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Malawi Musician Laments Music Piracy

  • Lameck Masina

The celebrated Malawian Afro-R&B singer Mayise Kasaru, popularly known by his show business name Maskal, calls piracy an evil that is hindering the growth of Malawi’s music industry.

In an effort to tackle the problem, the Copyright Society of Malawi (COSOMA) has introduced stickers for music distributors to paste on all original CDs.

Malawian performer Masiye Kasaru (Maskal)

Malawian performer Masiye Kasaru (Maskal)

But Maskal says some people are duplicating the stickers and pasting them on pirated CDs. He says the development has harmed the sales of his music.

In response, he and a few other local artists are selling their CDs themselves.

“I have been trying to sell my music myself but this is not helping. For example now people [are selling a CD of my music] on the market. In it, he says they have also included other songs like [those by musicians] Pisky and Armstrong,” he says.

The musician, who is a member of COSOMA, says the copyright watchdog organization is failing to protect the musicians from piracy.

“I am blaming COSOMA because they don’t care about artists’ welfare. Each and every year they take money from artists but each and every day we see vendors outside there, selling music [illegally with] stickers on the CDs.

“Where do the stickers come from and what are they doing about it? [It’s] killing music,” he asks. He says the group needs to produce stickers that can not be copied.

Licensing officer for COSOMA Rosario Kamanga told a local daily The Nation media that the organization has cracked down on pirated CDs and their venders.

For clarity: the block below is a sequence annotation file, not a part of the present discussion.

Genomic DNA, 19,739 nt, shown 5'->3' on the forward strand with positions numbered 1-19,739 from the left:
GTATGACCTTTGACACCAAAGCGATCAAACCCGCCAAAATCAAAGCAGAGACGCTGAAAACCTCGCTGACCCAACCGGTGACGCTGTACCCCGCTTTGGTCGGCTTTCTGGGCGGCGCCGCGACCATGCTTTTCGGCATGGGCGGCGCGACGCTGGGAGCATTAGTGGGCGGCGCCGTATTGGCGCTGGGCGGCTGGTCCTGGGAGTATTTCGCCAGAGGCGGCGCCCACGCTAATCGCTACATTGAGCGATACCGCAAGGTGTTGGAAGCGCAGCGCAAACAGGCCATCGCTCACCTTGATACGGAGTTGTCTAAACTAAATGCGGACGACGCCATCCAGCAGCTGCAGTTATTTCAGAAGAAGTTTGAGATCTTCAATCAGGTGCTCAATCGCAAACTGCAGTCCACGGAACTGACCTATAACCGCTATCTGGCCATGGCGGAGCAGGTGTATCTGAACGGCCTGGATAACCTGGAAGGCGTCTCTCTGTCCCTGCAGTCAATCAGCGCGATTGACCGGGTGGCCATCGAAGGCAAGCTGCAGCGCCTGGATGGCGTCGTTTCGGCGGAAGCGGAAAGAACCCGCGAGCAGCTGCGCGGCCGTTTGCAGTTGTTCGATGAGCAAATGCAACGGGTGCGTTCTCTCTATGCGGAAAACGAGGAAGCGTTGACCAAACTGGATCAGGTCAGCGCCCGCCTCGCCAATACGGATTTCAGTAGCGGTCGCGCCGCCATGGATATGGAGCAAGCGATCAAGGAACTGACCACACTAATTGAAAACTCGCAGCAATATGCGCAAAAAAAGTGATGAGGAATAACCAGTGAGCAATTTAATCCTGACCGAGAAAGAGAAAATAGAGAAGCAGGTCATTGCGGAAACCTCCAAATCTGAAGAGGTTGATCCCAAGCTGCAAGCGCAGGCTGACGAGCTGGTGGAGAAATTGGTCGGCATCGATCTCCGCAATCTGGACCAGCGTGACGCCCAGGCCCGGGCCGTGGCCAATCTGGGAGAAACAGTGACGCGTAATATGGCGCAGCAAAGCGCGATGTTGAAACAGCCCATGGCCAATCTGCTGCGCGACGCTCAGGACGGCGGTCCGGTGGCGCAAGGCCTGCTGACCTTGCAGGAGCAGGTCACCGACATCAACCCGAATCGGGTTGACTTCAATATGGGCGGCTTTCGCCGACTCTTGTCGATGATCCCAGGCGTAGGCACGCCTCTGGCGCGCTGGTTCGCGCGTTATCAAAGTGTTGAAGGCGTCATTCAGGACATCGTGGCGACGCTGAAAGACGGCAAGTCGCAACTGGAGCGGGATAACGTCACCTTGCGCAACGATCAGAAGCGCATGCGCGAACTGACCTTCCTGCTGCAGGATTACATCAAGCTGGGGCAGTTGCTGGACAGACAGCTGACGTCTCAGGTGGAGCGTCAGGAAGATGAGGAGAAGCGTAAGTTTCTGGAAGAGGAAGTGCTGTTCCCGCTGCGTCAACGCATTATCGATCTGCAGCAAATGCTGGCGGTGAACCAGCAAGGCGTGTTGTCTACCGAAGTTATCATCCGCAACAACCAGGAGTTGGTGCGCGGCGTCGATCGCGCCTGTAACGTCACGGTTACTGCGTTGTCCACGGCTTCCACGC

“For example, recently we confiscated and burned 50,000 copies. These are just part of those we have at our offices,” he said.

Rosario however said even musicians who sell own music without the stickers are flouting COSOMA’s regulations and would be taken to court.

But Maskal challenges this.

“[The COSOMA contracts says] they will protect our record sales, but now that they are failing to meet their obligations, you need to cancel the contract. It’s like that everywhere. If they go to court, they can’t win. How they can arrest someone selling their own music?”

Despite the problem, Maskal say he is determined to succeed in the music industry.

“In five-year’s time I would like to be like these big African artists like Selif Keita, Oliver Mtukudzi and all those that are doing well in their own countries. Nothing can stop me.”

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